It’s a cool Saturday in March when we arrive in Cambria, Calif. for a weekend visit.
We are greeted warmly at the front desk of the Cambria Pines Lodge, but our room is not quite ready. No problem, we’ll use the time to check out the town and stop for lunch.
Cambria is a small town located about midway between Los Angeles and San Francisco. It sits on the ocean’s edge with its back to the rolling hills of California’s central coast. The area was once a part of the lands of the Mission San Miguel, later a part of the 13,000-acre Rancho Santa Rosa of Don Julian Estrada.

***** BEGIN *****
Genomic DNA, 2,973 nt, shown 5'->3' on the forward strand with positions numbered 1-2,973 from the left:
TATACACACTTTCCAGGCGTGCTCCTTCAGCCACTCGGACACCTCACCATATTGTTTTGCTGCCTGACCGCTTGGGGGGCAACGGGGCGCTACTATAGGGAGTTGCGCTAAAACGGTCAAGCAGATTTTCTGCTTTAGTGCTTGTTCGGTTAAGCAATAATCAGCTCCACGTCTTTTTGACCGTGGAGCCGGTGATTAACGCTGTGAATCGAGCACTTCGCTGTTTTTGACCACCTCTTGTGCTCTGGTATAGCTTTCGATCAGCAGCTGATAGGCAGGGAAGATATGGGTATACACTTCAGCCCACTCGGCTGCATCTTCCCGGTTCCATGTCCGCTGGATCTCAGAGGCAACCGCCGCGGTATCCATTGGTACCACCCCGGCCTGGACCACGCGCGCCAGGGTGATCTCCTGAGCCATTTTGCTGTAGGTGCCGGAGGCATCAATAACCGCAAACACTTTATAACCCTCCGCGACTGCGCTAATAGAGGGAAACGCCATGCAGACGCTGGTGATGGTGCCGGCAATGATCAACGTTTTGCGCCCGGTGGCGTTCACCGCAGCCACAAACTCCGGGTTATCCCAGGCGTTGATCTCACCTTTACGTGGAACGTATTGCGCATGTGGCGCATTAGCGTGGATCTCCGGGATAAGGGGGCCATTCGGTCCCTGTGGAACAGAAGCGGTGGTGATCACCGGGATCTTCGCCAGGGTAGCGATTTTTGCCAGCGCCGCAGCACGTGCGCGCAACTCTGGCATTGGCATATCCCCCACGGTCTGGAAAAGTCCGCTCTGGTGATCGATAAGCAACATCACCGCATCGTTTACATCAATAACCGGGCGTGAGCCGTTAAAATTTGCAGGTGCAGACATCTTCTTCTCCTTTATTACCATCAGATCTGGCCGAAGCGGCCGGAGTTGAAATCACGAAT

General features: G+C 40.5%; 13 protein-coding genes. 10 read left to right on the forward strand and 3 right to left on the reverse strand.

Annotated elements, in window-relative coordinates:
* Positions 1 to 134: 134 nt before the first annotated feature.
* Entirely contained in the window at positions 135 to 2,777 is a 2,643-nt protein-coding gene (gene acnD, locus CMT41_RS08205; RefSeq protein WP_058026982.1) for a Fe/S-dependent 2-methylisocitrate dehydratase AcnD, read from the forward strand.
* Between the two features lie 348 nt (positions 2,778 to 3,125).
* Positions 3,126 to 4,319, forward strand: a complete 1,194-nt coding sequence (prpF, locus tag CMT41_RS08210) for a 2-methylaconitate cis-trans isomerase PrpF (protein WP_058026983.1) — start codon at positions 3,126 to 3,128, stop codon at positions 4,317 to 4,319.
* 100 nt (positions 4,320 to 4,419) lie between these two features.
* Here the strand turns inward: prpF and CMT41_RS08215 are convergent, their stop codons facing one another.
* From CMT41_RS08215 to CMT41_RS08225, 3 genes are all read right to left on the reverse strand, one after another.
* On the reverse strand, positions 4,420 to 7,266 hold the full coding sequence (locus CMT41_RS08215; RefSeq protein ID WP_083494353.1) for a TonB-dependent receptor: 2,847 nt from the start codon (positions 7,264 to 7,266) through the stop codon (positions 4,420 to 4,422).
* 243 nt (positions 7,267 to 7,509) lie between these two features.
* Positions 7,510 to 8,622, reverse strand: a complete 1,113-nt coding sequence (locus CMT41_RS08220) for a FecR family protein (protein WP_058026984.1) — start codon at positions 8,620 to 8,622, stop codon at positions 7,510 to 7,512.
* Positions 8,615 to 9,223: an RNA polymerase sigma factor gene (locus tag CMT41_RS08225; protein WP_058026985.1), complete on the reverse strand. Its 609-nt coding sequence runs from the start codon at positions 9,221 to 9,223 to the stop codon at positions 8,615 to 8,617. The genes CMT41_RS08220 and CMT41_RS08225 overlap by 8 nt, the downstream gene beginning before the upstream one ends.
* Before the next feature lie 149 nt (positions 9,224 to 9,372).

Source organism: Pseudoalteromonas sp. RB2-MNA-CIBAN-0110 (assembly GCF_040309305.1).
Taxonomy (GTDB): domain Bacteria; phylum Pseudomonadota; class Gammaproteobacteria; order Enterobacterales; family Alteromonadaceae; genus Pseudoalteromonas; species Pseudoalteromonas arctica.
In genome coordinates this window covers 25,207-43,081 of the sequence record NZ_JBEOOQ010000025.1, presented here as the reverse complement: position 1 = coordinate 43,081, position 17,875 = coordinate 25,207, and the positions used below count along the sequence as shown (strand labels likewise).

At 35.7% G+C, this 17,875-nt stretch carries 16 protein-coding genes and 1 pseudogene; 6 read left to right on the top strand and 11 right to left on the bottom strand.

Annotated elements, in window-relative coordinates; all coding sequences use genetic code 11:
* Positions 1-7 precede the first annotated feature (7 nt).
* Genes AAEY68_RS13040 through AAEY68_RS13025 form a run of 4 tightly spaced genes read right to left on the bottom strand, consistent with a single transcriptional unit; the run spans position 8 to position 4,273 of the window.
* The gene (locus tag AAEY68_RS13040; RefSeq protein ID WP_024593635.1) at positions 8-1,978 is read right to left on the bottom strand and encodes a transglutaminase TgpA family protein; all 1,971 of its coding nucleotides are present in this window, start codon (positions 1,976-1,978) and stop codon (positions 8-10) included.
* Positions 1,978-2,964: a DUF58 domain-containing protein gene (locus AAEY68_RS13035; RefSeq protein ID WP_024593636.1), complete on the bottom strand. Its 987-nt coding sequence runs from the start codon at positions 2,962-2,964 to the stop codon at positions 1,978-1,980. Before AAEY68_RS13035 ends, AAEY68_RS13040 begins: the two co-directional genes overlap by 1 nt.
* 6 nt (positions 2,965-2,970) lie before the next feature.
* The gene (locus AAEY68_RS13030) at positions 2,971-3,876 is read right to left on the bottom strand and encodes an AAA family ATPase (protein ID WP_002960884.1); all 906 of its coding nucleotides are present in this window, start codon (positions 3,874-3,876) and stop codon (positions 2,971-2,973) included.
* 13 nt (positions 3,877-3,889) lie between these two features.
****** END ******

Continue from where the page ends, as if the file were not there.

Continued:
By 1880, Slabtown (as it was then named) was the second largest town in San Luis Obispo County. Cambria was made the official town name in 1870, likely because the residents were tired of trying to explain why their town was named Slabtown (apparently it got its name from the rough slab wood construction of the buildings). A devastating fire wiped out Main Street in 1889, but the town survived and rebuilt.
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